Python programming language is becoming the language of choice for large number of scientists and
it doesn't take much effort to realize why this is happening. One of the most important reasons is
it's simplicity that does not compromise it's power. It has a relatively low entry point since simple
python expressions resemble statements in English but at the same time it's a mature language used
as an indispensable tool in many operating systems, it powers up web services, and is used in large
scale applications. Moreover it has a great documentation system, helpful community and a lot of
online resources that offer everything from short tutorials to university programming courses.
It is so popular among scientists between a broad range of domains that there is now a meeting
called SciPy conference dedicated to scientific applications of
Python. It is a great initiative that encourages collaboration and blurs the lines between
different fields of scientific inquiry like: chemistry, physics, mathematics, computer science and many more, which is
crucial for research innovations.
The popularity didn't go unnoticed by an even wider audience since one of the most influential
scientific journals (Nature) published this article that recommends picking up Python to work much more efficiently, improve
handling of big data sets and create beautiful visualizations. You could also communicate your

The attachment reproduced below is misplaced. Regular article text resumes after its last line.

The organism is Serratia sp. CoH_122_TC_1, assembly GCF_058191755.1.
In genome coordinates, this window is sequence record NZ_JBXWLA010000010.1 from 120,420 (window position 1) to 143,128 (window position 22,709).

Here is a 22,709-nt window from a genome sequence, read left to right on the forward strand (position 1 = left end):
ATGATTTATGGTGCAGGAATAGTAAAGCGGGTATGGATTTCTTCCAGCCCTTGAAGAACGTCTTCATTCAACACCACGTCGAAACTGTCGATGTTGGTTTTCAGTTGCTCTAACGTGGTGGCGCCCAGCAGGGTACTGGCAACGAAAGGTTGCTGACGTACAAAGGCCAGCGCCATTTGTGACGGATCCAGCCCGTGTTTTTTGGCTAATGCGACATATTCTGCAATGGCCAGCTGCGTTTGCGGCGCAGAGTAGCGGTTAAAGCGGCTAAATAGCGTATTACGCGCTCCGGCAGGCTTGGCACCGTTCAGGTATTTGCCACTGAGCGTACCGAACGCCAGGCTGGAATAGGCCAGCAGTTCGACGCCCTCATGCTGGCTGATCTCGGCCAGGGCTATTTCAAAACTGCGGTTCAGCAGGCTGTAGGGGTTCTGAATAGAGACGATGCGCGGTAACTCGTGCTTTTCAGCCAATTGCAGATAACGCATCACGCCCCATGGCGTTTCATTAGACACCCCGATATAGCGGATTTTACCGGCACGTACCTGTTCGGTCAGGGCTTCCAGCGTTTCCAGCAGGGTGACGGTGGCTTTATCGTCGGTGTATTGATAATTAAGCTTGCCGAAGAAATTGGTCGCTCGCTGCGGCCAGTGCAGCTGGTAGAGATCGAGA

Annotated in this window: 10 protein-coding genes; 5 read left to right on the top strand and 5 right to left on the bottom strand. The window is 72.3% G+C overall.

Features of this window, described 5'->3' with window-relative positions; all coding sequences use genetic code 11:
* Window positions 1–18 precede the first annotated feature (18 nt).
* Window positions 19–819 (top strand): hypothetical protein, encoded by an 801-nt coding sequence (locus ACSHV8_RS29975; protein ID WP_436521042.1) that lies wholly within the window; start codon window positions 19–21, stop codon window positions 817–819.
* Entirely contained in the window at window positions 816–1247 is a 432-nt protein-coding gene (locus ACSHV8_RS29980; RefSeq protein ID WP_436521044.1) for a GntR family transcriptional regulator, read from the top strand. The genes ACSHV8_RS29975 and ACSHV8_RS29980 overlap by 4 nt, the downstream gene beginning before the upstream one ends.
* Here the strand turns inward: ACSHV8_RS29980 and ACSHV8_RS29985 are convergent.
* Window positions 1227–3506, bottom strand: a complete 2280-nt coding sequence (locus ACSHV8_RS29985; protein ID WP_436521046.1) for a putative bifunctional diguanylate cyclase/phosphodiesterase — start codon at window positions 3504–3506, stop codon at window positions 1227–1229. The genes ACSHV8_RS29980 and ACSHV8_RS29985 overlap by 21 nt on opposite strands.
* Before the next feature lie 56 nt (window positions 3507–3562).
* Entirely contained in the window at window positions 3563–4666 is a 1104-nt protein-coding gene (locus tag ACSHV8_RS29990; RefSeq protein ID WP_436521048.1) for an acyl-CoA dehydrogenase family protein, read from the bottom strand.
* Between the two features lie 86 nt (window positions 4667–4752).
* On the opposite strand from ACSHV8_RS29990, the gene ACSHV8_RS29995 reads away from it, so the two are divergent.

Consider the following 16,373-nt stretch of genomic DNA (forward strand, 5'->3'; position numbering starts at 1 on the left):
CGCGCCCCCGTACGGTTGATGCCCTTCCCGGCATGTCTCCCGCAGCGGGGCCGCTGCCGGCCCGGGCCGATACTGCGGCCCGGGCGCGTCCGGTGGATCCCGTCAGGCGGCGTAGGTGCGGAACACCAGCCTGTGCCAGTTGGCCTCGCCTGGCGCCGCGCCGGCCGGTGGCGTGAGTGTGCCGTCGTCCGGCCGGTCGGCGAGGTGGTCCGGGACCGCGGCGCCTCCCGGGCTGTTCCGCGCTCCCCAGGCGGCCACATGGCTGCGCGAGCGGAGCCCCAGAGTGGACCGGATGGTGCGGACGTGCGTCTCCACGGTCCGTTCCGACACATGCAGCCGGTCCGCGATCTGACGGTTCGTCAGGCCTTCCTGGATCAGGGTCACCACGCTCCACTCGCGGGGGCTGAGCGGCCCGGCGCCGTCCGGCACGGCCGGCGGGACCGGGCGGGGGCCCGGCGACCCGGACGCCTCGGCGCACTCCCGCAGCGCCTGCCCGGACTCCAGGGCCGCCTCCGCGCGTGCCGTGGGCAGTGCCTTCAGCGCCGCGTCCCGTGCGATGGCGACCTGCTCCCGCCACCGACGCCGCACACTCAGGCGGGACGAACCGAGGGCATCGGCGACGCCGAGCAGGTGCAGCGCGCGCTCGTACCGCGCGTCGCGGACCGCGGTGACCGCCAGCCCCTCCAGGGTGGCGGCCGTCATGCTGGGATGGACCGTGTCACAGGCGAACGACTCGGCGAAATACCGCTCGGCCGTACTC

research results more efficiently through building websites or web applications (also with Python
tools). Collaboration and publishing also became more efficient with Jupyter notebooks
that were highlighted in another article.
If you are curious to see Python and Jupyter working together for various applications
(including scientific ones) have a look at the
gallery of interesting Jupyter notebooks.
There are already a lot of useful tools, packages and libraries written in Python to help
you improve your research and most of them can be found on PyPI or
github. However finding relevant content might be a bit difficult due to to
the sheer number of packages on PyPI or repositories on
github, therefore I decided to create a list of packages that are related to
chemistry (since I'm a chemist) inspired by the awesome list repo.
You can find the list in a repository on github and
below in this post. Additionally I included some of the more useful scientific packages from the
I am quite sure that the list below is not complete and there are a lot more useful packages
that should be included. If you would like to suggest a package that is not mentioned yet, please
write an issue on github or submit a
pull request. If both of the above
sound difficult you can always write a commend below or drop me an email.
Awesome Python Chemistry
A curated list of awesome Python frameworks, libraries, software and resources related to Chemistry.